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To Rome with Love(2012)
A story about a number of people in Italy, some from the US, some Italian, some residents, some visitors, and the romances and adventures and predicaments they get into.
For more about To Rome with Love and the To Rome with Love Blu-ray release, see To Rome with Love Blu-ray Review published by Martin Liebman on January 20, 2013 where this Blu-ray release scored 3.5 out of 5.
Starring: Woody Allen, Alec Baldwin, PenÚlope Cruz, Roberto Benigni, Judy Davis, Jesse Eisenberg
Director: Woody Allen
» See full cast & crew
To Rome with Love Blu-ray Review
On Blu-ray with love.
Reviewed by Martin Liebman, January 20, 2013
In this city, all is a story.
Yes, Woody's still got it. The legendary Actor/Writer/Director follows up on the Oscar-winning Midnight in Paris with the not-so-demonstrably-magical but nevertheless engrossing and fun To Rome with Love, a simple, quirky, and lovable tale of four different groups of people experiencing four unique slices of life around one of the world's most beautiful cities. The film is a real charmer and perhaps the perfection of the multi-story style, not so jumbled and cluttered as Garry Marshall's recent efforts to the same. Here, none of the tales necessarily intersect, but the flow from one to another proves seamless thanks in large part to the divergent circumstances and entertaining narratives that reflect various stages of life. It's supported by a faultless cast and that typical Woody Allen appeal. There may not be a more delightful and easygoing film in the entire 2012 lineup; what To Rome with Love lacks in dramatic purpose is more than made up for by the picture's embracing of the lightly absurd and the delightful manner in which it satisfies the need for easy, whimsical cinema that will leave audiences smiling and satisfied.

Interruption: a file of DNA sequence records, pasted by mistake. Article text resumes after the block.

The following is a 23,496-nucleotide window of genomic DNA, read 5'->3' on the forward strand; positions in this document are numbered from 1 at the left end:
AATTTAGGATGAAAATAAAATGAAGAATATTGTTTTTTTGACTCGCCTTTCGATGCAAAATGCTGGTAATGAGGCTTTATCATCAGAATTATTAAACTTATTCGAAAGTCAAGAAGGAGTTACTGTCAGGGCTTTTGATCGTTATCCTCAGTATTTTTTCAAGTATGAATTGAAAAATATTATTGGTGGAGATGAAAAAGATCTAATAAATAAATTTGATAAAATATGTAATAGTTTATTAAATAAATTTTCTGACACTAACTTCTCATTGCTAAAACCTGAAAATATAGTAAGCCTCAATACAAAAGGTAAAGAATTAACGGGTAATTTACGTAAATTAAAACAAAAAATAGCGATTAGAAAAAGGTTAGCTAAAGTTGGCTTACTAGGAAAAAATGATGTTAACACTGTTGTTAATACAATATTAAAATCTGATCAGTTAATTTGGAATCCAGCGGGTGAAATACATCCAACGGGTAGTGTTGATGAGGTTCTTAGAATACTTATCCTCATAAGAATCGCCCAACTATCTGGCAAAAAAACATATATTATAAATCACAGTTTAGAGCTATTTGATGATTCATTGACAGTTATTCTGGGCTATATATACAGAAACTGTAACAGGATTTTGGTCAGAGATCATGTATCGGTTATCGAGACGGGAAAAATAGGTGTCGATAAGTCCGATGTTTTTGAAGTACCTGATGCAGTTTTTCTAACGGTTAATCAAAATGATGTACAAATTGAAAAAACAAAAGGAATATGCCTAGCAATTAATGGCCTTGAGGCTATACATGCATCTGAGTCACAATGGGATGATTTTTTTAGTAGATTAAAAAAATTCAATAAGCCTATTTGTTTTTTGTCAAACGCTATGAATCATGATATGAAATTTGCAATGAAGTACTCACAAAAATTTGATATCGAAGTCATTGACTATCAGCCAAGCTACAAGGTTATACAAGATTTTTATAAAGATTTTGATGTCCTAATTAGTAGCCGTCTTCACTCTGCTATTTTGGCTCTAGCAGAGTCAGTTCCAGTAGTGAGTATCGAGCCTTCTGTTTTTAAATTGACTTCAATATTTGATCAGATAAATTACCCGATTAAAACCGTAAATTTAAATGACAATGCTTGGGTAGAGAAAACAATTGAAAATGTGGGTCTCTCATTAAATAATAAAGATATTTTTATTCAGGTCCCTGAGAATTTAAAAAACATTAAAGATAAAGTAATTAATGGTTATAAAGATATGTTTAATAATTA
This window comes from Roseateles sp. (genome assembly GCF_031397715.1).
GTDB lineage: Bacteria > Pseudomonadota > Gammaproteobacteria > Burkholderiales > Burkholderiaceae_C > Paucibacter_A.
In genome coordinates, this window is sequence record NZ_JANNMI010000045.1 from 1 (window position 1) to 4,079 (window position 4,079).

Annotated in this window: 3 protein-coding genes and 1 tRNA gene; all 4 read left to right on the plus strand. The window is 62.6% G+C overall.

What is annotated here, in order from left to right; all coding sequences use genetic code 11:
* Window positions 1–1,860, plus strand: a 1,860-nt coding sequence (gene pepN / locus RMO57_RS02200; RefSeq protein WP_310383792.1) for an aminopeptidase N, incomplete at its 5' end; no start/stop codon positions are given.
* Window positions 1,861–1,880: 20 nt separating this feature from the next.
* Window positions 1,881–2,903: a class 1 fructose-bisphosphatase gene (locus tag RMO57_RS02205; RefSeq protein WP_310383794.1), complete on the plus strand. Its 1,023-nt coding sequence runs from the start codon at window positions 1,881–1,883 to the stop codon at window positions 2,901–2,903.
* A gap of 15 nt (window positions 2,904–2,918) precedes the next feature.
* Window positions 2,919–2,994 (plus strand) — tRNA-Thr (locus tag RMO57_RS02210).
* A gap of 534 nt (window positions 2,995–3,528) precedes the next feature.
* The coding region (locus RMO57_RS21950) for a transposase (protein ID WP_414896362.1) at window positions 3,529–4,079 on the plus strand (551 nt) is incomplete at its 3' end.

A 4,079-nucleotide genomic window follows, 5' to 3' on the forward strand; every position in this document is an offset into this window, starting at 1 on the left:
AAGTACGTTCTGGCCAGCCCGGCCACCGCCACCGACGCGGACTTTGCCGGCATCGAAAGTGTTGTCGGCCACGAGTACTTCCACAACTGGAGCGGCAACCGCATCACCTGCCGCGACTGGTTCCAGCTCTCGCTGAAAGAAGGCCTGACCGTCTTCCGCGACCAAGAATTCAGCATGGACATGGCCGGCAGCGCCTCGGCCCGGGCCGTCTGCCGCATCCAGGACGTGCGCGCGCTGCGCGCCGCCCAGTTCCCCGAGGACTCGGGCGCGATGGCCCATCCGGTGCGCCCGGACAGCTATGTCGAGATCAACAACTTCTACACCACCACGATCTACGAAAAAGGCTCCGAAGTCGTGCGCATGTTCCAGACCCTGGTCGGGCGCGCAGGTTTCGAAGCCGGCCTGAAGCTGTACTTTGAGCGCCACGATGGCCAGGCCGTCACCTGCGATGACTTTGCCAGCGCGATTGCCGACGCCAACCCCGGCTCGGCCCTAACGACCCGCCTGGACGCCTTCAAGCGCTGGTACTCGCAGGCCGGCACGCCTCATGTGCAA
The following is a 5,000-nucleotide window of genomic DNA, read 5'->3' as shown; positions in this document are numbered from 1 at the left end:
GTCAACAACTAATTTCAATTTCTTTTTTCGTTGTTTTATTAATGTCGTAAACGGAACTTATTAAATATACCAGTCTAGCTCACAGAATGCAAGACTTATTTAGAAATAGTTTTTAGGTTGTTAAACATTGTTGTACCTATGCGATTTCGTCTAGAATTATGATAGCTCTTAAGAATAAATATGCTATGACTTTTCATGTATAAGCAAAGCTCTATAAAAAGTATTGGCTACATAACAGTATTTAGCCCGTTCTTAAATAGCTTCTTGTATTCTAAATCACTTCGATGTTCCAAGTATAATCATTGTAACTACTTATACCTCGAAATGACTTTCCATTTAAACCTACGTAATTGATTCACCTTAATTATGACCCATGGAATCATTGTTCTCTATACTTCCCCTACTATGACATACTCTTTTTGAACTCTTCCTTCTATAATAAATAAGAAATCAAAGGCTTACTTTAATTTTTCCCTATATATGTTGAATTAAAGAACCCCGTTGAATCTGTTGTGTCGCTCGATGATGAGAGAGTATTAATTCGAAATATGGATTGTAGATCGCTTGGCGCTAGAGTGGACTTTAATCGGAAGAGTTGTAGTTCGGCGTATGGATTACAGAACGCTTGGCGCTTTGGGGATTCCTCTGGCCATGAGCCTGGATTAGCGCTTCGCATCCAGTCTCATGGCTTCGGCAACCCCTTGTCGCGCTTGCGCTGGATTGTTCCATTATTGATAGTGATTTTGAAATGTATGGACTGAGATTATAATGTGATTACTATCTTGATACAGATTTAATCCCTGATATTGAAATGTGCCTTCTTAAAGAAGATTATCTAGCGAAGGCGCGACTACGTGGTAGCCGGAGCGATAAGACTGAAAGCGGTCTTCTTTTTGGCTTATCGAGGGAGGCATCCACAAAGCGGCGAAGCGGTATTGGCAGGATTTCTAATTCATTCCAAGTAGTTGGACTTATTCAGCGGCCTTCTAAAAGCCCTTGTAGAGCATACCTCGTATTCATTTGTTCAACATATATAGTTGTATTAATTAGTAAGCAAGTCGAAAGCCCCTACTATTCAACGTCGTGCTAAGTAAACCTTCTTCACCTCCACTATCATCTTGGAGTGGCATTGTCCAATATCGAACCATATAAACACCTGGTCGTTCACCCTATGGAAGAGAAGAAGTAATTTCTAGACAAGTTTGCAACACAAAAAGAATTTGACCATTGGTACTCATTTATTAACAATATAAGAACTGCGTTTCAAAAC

American tourist Hayley (Alison Pill, The Pillars of the Earth) one day bumps into Roman lawyer Michelangelo (Flavio Parenti, I Am Love). One could say that the rest is history, but history didn't count on the inevitable meeting of the would-be in-laws. Hayley's father Jerry (Allen) is a former music industry executive hanging onto the dream of finding the next big talent. Michelangelo's father is a mortician named Giancarlo (Fabio Armiliato) who possesses a remarkable singing voice -- that's only up to par while he's in the shower. Jerry wants Giancarlo to make a name for himself in the music industry, but Giancarlo only wants to sing when slathering himself with soap. Elsewhere in Rome, architect student Jack (Jesse Eisenberg, Zombieland) meets one of his heroes, an architect legend named John (Alec Baldwin, It's Complicated) who is back in Rome and in search of his old stomping grounds. It just so happens Jack lives in the same neighborhood John once called home. John is invited back for coffee where he meets Jack's girlfriend Sally (Greta Gerwig, Damsels in Distress) who informs them that her eccentric and sexy friend Monica (Ellen Page, Juno) is coming to town for an extended stay. Don't say that John didn't warn Jack.